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Engineering | Safe Engineering

Research Laboratory Chemicals, New Processes, and Process Changes

Before the first time a Particularly Hazardous Substance (PHS) is used in your lab space, certain safety documentation and review requirements must be met. The two following lists sum up current PHSs at ASU:

EHS Particularly Hazardous Substances

FSE Particularly Hazardous Substances

Any process that uses a PHS, and any process that uses a toxic or flammable gas, must follow the Chemical Approval Process before the process can be started and before equipment can be started up.

If a process has received approval before, and a change is made to the process, apparatus, or materials / concentration of materials, then the changes must be reviewed and approved before the process change can be implemented.

How to Receive Approval for a New Chemical, New Process, or for Changes to an Approved Process

Chemical/Process Review for Lab Managers

Hazard Pages & Standard Operating Procedures (SOPs)

FSE’s existing resources for safely using a specific chemical or chemical hazard class, including SOP templates, are summed up on our Hazard Pages. Use the search bar below to search for a specific chemical, or use the slider to browse our database.

If a Hazard Page or chemical-specific SOP template has not yet been created for a chemical, use FSE’s general SOP templates to make something that fits your lab’s needs:

FSE Blank SOP Template (Liquids & Solids)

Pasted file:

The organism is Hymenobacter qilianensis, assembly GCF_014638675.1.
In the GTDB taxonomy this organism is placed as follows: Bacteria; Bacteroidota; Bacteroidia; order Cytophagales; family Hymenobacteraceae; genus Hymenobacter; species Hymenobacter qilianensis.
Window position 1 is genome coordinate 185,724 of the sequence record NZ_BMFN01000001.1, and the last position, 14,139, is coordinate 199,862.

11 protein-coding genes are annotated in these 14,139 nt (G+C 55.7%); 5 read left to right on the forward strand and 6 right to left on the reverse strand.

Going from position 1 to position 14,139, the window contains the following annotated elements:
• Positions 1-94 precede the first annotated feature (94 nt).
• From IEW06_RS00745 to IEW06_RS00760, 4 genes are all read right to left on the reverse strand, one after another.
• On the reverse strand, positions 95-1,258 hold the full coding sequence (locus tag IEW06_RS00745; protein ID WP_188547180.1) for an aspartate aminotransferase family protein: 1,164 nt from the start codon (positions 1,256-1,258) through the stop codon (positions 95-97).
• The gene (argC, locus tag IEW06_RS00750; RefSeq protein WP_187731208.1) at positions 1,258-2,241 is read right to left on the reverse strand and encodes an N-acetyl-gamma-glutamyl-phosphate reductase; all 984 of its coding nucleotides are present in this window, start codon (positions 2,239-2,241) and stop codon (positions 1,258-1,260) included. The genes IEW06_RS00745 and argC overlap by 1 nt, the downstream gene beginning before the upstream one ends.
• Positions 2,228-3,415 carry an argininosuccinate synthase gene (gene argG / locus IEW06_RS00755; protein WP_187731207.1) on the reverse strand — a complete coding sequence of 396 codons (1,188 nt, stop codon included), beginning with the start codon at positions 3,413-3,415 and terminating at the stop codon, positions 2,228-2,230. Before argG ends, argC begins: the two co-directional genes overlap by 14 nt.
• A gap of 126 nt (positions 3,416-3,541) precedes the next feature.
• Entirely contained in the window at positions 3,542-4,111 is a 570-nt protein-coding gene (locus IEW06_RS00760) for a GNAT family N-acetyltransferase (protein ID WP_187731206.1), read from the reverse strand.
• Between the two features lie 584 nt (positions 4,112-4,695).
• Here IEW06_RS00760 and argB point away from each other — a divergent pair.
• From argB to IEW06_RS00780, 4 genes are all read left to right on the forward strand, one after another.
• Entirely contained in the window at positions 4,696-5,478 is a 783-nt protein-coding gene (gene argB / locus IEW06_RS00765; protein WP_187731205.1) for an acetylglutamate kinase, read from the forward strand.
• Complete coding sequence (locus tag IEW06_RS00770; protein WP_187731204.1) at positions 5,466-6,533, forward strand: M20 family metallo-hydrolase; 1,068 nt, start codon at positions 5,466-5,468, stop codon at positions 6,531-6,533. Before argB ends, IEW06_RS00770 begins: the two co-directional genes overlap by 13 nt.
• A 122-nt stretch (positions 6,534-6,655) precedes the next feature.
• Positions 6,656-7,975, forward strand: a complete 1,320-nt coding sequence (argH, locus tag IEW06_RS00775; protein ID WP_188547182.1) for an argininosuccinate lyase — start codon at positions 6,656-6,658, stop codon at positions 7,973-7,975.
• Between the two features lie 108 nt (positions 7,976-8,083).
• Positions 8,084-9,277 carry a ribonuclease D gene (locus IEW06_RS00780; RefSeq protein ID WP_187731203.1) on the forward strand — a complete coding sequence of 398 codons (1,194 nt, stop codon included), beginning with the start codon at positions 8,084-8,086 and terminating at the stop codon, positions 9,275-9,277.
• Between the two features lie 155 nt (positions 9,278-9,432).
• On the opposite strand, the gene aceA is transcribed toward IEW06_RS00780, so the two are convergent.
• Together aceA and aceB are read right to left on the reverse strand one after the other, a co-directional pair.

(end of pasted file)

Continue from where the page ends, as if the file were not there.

FSE Blank SOP Template (Gases)

Anesthetic Gases

Long-term expsosure to these gases can cause serious health effects. Acute exposures can cause loss of consciousness in the lab. Nitrous Oxide, and halogenated anesthetic gases such as: enflurane (CAS# 13838-16-9) desflurane (CAS# 57041-67-5) halothane (CAS# 151-67-7)...
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Chloroform, Dichloromethane, and Other Halogenated Organic Compounds

Chloroform, dichloromethane, and many other halogenated organic compounds readily pass through nitrile gloves. This means that the disposable gloves most people wear every day in laboratories provide no protection from chloroform and dichloromethane, and small...
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Dimethyl Sulfoxide (DMSO)

DMSO decomposes with heating, and the decomposition products catalyze further decomposition, resulting in a runaway reaction that has caused explosions resulting in injuries and deaths. A wide range of other reagents (oxidizers, reducers, bases, and especially acids)...
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HF Acid, Ammonium Bifluoride, and Other Soluble Fluorides

The chemicals below, and related soluble fluoride salts, release fluoride ions (F-): ammonium fluoride (CAS# 12125-01-8) ammonium bifluoride (CAS# 1341-49-7) hydrofluoric acid (CAS# 7664-39-3) potassium bifluoride (CAS# 7789-29-9) sodium bifluoride (CAS# 1333-83-1)...
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Hydrogen Gas

Hydrogen gas (CAS# 1333-74-0) is not toxic to breathe, although it can function as an asphyxiant if it displaces enough breathable air. Hydrogen gas has a low LEL and a broad flammability range, so the flammability/explosivity hazard becomes a risk before hydrogen can...
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Protected: Nitric Acid

There are six "strong" acids noted in general chemistry textbooks for their ability to fully dissociate in water: hydrochloric acid, hydrobromic acid, hydroiodic acid, sulfuric acid, nitric acid, and perchloric acid. For simplicity, the introduction to acid-base...
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